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Author Topic: Mac Laptop Color Management - with External Monitor  (Read 3798 times)
jsachs99
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« on: September 17, 2009, 06:24:54 PM »
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I have been working for some years trying to get consistent color management with a MacPro 17" laptop and external color monitor. I run into a variety of issues, from small ones, like the external monitor using the profile for the internal after waking from sleep - to big ones, like total shifts from day to day where the profile for the external seems to be changed or corrupted. I am curious to know if many photographers are using Mac laptops in a color managed situation - or do people shift over to towers for critical work?
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Bahi
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« Reply #1 on: September 17, 2009, 10:19:56 PM »
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Quote from: jsachs99
[...] issues, from small ones, like the external monitor using the profile for the internal after waking from sleep -
Yes, this seems to be a bug in Leopard and, if I remember right, Tiger too (haven't test SL on a laptop yet) and a lot of people suffer from it. It becomes second nature to check ColorSync Utility to see which profile is being used as the default.
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to big ones, like total shifts from day to day where the profile for the external seems to be changed or corrupted.
I've never come across the big problem you list here but have come across situations where small movements in the cable and connector affect the colour of external displays when a VGA connection is being used.
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I am curious to know if many photographers are using Mac laptops in a color managed situation - or do people shift over to towers for critical work?
Laptops seem as popular as ever, with gamuts and contrast improving (you'll probably have seen Rob Galbraith's recent article) if you can accept the speed trafe-off.

The second problem you mention, though, is a deal-breaker and needs further investigation.
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Wayne Fox
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« Reply #2 on: September 17, 2009, 11:46:10 PM »
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I regularly use a MBP connected to a secondary display.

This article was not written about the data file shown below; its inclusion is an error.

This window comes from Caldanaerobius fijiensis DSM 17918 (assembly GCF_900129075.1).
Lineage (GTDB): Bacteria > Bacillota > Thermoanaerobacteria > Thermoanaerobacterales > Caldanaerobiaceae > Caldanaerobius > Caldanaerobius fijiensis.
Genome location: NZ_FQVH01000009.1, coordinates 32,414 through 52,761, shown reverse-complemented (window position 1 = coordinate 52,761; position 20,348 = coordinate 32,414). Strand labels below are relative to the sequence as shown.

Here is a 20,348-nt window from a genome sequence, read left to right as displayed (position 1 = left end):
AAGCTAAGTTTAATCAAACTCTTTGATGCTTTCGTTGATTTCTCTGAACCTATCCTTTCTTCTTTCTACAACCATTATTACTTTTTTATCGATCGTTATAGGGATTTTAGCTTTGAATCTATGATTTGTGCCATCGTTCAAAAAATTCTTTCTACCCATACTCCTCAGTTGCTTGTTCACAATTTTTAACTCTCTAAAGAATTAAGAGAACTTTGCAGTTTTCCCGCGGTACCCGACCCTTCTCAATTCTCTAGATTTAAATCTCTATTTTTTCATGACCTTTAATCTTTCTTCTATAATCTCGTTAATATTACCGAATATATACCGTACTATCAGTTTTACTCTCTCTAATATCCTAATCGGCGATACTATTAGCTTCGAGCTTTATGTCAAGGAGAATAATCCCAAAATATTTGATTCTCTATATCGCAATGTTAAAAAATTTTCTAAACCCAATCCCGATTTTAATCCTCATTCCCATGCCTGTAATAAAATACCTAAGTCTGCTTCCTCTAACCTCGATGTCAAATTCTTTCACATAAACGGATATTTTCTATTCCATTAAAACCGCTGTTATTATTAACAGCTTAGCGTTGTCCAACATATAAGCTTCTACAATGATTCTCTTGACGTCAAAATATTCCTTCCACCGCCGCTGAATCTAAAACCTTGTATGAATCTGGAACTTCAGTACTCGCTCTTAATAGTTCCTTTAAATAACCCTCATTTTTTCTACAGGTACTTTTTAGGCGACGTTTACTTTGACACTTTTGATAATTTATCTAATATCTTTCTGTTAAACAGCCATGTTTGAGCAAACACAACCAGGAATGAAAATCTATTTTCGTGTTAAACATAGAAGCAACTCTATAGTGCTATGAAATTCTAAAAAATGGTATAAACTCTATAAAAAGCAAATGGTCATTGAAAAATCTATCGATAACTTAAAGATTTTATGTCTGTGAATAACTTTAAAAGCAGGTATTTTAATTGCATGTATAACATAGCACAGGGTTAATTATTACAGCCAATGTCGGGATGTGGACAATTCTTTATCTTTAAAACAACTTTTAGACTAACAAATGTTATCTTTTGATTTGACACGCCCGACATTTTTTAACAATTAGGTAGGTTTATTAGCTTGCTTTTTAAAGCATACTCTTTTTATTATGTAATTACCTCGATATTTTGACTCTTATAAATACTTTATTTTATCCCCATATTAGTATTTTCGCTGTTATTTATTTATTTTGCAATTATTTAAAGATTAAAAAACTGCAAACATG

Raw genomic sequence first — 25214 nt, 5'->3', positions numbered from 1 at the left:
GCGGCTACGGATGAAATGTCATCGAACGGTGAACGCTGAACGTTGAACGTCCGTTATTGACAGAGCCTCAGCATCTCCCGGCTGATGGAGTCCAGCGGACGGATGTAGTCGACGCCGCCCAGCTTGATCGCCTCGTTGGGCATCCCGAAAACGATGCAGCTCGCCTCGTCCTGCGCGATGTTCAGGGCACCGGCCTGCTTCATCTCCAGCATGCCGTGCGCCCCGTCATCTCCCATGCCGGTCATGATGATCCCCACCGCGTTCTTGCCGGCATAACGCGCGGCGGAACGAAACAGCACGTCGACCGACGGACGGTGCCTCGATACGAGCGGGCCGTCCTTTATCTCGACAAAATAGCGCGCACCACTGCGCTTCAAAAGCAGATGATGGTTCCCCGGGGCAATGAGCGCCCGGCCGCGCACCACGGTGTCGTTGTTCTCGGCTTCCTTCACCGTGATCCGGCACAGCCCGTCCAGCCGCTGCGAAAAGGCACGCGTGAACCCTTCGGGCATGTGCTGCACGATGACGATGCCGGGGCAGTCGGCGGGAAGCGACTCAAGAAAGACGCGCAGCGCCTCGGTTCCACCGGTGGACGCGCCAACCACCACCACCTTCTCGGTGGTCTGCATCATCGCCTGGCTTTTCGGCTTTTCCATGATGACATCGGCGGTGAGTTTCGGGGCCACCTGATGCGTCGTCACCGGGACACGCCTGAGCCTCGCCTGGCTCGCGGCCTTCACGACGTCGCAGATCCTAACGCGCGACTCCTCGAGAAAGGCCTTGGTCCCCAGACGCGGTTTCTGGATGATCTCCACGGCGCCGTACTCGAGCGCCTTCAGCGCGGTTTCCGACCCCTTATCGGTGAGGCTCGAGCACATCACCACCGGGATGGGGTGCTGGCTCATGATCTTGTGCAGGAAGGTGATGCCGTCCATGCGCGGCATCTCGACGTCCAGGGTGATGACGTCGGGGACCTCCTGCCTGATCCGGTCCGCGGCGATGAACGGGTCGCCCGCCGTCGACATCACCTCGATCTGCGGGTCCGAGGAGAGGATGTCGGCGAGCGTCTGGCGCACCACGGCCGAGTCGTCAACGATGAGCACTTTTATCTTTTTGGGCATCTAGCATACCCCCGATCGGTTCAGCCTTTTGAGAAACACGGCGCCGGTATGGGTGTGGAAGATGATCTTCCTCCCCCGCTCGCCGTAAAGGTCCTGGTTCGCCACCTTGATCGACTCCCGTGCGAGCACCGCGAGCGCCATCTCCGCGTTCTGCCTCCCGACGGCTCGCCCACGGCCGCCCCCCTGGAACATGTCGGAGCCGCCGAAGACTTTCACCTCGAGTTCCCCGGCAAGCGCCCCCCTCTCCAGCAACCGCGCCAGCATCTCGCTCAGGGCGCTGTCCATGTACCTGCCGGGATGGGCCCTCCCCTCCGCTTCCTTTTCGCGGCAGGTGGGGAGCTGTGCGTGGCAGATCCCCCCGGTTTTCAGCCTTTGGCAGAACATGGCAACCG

The only time I have problems with display profiles getting mixed up is when I have done a software update, or when a 3rd monitor gets involved (such as a projector).

while I check things frequently, it seems that when I find a problem I can almost always remember one of these two things happening a day or two prior to having problems.
« Last Edit: September 17, 2009, 11:51:22 PM by Wayne Fox » Logged

Scott Martin
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« Reply #3 on: September 18, 2009, 07:53:57 AM »
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I have been connecting a laptop to a large external display on a daily basis for the last 6 years so this hits close to home.

Apple's laptops have a "clamshell" mode that allows a person to use use his/her laptop with an external display, keyboard and mouse while the lid is closed. This mode makes it easy for mobile professionals to switch their desktop enviornment and the road. The advantages are:

1) Saves countertop space
2) Remembers the correct icc color profile for each display
3) Remembers desktop icon positions between displays
4) Increases laptop display lifespan by staying off in clamshell mode

To enter clamshell mode and connect to external display:

1) Start with a closed, sleeping laptop.
2) Connect power cable.
3) Connect all other cables (the order is not important).
4) Connecting any USB port will wake up the computer.

To leave clamshell mode and disconnect from external display:

1) Open the laptop screen.
2) Select "Detect Displays" from the Displays menu bar (requires that you check the "Show displays in menu bar" checkbox in the Displays System Preference Pane)
3) Then quickly pull the video cable while it is still detecting (this will move all windows and icons over so you won't loose anything)
4) Disconnect all other cables (order is not important)
5) Shut laptop to put it to sleep.

I've been following this procedure for 6 years and it never forgets which profile is for what display. I also use the laptop with several projectors every month as I travel. Of course, you may not want to use clamshell mode but I thought it would be worth mentioning nonetheless.

It's also worth noting that your display calibration software's LUT loader can contribute to display profiles loading correctly after a restart (and system updates). Some LUT loaders are more reliable than others, but I've found Color Eyes Display Pro's to be particularly reliable across a variety of systems.
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Ben08
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« Reply #4 on: September 18, 2009, 12:58:14 PM »